One of the key lessons learned by the United States during the Vietnam War was that conscription leads to middle class discontent with war. Middle class parents joined their college-age children in protesting an illegal and brutal war. Ultimately, these protests made the continuation of the war untenable. A popular protest chant among college students of the era was, “Hell No, we won’t go.”
The political and military establishment in the country found a solution to the problem of middle class protest by doing away with conscription and moving to an all volunteer military force. As long as there was high enough unemployment and lack of affordable higher education, the military would have a large pool of young people to draw upon for its force, and foreign wars could be pursued without fear of widespread protest. Middle class children (and, of course, upper class children) could go to college and then into the workplace undisturbed, and their parents would not be concerned or frightened by the possibility of their children being conscripted into the military in a time of war.
The system has worked reasonably well to dampen protest of foreign wars, even a war as egregiously illegal and needless as the war against Iraq. As volunteers, the soldiers are more pliable and less inclined to protest even the repeated deployments to war zones that they have endured. With rare exceptions, the soldiers seem to believe they are acting patriotically in carrying out orders, without questioning whether the wars themselves are either beneficial or legal.
While the country spends a great amount of money on its military forces (about one-half of the discretionary funds that are allocated annually by the Congress), this does not necessarily extend to protecting the soldiers themselves. There have been reports of inadequate body armor for the troops, prompting communities to hold fundraising events to secure the funds to provide such protection to individual soldiers.
Among the lures that the military uses to fill its recruiting quotas are the promises of job security and future educational benefits. Thus, for poorer members of the society, both jobs and educational opportunities are available through enlistment in the military. Of course, these are only attractive to those who cannot attain them by other means.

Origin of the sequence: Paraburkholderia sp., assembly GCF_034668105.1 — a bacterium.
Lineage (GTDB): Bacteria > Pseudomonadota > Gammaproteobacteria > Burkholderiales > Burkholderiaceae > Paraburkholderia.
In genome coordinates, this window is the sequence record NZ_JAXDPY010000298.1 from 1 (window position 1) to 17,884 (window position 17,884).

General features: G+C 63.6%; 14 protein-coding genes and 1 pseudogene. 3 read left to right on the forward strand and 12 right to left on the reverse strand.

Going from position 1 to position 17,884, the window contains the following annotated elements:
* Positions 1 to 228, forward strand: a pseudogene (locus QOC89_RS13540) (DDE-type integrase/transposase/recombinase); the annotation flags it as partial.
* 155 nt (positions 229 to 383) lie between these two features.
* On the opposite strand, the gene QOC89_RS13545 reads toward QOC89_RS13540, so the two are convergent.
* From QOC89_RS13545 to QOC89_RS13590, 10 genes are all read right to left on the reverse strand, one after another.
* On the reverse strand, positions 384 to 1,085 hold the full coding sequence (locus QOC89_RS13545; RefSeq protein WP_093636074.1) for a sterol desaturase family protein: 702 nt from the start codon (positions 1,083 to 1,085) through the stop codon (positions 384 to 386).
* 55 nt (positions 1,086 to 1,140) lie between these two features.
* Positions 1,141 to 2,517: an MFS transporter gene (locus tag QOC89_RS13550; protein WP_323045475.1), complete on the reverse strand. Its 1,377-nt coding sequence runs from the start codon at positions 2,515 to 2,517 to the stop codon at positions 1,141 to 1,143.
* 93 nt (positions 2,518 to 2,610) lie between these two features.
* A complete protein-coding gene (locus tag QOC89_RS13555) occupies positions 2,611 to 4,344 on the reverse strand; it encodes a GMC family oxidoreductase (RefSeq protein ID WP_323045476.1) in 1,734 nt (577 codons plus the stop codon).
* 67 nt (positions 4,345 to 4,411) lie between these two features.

Recently, Simon Johnson, a former chief economist for the International Monetary Fund, was interviewed about Obama’s proposed “compromise” with the Republicans to extend tax cuts for the top two percent of Americans. Johnson said, as other economists have, that this deal, if enacted, would add substantially to the national debt while providing very little stimulus to the economy in return. He recommended, as a far better alternative plan for stimulating the economy, to put the majority of the $900 billion it would cost, mostly for tax breaks for the very rich, into education. On purely economic grounds, the funding for education, with its attendant job creation, is a far better investment in society than tax breaks for the very rich.
But if education and job opportunities for the poorest elements of our society were available through non-military governmental incentives, perhaps impoverished young people would reject the education and job incentives offered through the military. They would not have to risk their lives in war to get the educational and job opportunities that middle and upper class children have handed to them. Don’t we owe all young members of our society equal access to education and the workplace, which in essence provides them with equal opportunity?
War should be a last resort for society. By doing away with conscription, we have made it possible for it to be a first resort. But we do so by structuring our society so that the poor must go through the gauntlet of the military (and in recent years also repeated tours of duty in war zones) in order to get their opportunity for higher education and gainful employment.
If the current compromise legislation on the extension of the Bush-era tax breaks for the very rich goes through, it will be largely on the backs of the poor. For the political class promoting this compromise, it will also have the side benefit of assuring enough poverty and unemployment so that the military will have no problem in recruiting soldiers for the ongoing wars of choice that continue to burden our society and our economy.